Judge Rosemary Collyer signaled Monday that she is not concerned by the delay. She disputed the Veterans’ group’s claim that by forcing records disclosure, the organization was aiding a congressional probe into the Benghazi attacks.
“Congress has different and more powerful ways to obtain information from the State Department than a FOIA plaintiff,” Collyer said in an order that granted State a six-week extension.
A lawyer for the vets group, Brad Moss, said it was disappointing that the judge imposed no consequence for State’s missed deadline.“With all due respect, the court is sending the absolute wrong message to the State Department,” Moss said. “What reason does State have to competently run its FOIA operations and meet agreed-upon production deadlines if the court will just let it blow right past those deadlines with impunity?”
In yet another Clinton-related FOIA case Friday, Judge Amy Berman Jackson granted a partial stay of State’s obligations to search for records contained in Clinton’s email account relating to two Clinton Foundation donors: Lebanese-Nigerian billionaire businessman Gilbert Chagoury and Chicago securities trader Raj Fernando. Jackson said, however, that State should keep processing any such records it has already identified.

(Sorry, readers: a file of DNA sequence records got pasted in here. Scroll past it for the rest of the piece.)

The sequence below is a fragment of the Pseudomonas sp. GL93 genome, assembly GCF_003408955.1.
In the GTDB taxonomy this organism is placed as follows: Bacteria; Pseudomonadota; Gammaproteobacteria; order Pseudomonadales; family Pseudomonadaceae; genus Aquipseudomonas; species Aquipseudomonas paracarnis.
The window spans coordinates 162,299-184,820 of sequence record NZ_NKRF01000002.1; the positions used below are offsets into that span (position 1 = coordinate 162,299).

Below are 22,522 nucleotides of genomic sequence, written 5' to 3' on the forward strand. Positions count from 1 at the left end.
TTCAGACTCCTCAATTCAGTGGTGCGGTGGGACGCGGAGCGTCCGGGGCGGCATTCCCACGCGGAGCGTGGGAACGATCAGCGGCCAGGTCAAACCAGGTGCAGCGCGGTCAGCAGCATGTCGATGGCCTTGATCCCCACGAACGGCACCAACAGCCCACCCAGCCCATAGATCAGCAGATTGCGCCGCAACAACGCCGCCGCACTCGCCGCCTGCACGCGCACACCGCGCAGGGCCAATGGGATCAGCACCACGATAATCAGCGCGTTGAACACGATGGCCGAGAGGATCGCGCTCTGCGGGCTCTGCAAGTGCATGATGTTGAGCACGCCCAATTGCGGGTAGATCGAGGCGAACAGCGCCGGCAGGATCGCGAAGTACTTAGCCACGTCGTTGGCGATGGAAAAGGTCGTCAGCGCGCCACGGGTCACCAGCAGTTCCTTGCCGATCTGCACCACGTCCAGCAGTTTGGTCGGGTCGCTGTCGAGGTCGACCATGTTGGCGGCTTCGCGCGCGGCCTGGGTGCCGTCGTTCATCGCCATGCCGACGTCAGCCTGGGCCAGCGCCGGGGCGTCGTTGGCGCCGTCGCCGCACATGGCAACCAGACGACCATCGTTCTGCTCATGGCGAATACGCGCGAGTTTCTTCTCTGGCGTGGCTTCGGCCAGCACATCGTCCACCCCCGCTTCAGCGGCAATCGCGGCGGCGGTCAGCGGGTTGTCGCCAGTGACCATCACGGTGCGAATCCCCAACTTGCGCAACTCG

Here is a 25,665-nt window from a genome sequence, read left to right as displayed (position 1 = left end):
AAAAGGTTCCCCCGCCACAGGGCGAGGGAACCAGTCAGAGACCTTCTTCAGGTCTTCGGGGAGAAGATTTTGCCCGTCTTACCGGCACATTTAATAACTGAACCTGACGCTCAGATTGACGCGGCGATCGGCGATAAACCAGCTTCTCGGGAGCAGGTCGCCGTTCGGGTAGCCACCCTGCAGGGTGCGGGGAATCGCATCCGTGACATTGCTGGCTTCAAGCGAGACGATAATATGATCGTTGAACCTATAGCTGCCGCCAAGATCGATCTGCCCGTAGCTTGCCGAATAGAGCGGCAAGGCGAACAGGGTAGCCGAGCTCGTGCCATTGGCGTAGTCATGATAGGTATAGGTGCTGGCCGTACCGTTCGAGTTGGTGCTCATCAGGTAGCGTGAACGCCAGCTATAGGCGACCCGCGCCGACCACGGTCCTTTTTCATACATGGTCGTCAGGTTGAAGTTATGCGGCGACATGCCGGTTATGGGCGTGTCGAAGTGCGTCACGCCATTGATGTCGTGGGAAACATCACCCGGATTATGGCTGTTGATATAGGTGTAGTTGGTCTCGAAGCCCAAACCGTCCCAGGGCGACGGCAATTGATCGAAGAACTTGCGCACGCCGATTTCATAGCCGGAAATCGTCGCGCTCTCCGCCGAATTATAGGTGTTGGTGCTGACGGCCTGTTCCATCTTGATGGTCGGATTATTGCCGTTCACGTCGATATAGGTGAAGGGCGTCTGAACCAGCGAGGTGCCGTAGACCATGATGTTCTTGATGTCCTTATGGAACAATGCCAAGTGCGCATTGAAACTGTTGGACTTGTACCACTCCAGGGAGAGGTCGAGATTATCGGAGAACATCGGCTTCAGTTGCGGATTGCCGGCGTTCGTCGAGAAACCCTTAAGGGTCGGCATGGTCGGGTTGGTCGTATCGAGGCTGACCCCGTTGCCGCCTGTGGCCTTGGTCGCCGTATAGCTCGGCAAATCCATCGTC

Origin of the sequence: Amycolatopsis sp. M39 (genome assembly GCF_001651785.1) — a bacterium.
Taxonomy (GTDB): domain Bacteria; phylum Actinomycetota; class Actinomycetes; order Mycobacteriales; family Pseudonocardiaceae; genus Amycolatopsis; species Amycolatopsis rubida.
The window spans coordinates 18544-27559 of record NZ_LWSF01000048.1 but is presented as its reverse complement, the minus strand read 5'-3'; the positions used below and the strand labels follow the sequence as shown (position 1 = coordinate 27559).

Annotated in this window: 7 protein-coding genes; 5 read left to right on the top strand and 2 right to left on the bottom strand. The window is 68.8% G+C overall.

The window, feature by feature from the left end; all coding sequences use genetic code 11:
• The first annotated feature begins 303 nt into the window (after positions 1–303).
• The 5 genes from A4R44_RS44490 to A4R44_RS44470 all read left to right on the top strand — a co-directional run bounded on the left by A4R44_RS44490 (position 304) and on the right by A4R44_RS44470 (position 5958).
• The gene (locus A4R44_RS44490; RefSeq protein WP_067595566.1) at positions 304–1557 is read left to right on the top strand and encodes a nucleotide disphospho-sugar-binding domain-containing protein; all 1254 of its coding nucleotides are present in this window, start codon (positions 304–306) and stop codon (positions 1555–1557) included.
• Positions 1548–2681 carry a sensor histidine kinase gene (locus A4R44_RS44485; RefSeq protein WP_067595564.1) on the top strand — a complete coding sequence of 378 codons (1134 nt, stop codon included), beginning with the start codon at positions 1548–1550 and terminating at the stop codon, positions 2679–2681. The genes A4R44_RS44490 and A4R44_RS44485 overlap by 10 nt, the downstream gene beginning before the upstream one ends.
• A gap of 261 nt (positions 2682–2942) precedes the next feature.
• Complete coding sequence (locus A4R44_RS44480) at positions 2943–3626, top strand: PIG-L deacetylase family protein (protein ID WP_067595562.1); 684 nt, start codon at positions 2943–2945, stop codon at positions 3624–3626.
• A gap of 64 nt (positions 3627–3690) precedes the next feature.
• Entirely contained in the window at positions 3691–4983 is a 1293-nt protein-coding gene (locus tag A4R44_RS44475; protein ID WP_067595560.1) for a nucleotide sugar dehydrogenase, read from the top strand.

Other judges have declined to impose such stays, which State sought as it tries to have some aspects of the more than 30 FOIA cases connected to Clinton and her aides’ emails coordinated by a single judge.
Judge Randolph Moss said Monday that he wasn’t planning to issue such a stay, mainly because he sees no imminent deadlines in the case he’s handling. It involves two private individuals seeking State Department records about the Obama Administration’s engagement with the Muslim Brotherhood.
“It doesn’t seem like there’s anything going on that I need to stay,” Moss said during a 15-minute telephone hearing Monday.
Justice Department lawyer Kyle Freeny said the requesters—writers for the Lyndon LaRouche-backed Executive Intelligence Review who are representing themselves in the lawsuit–have already received all the records they’re entitled to regarding a Presidential Study Directive President Barack Obama issued on the subject. Freeny said searches continue on the broader issue of the Muslim Brotherhood.
Moss said he wanted an update on those searches in 60 days, but he wasn’t setting a deadline for State to finish its work.
At Monday’s hearing, Moss disclosed a series of connections to Clinton, saying he had worked as a volunteer adviser during her 2008 presidential campaign, worked in her husband President Bill Clinton’s administration and made campaign donations to the Clintons.
Moss also said he has had some dealings with Clinton’s former chief of staff, Cheryl Mills, whose emails are in contention in some of the pending FOIA lawsuits. The judge said that he had not discussed the litigation with her.
The requesters said they had no objection to Moss ruling on the case despite those ties.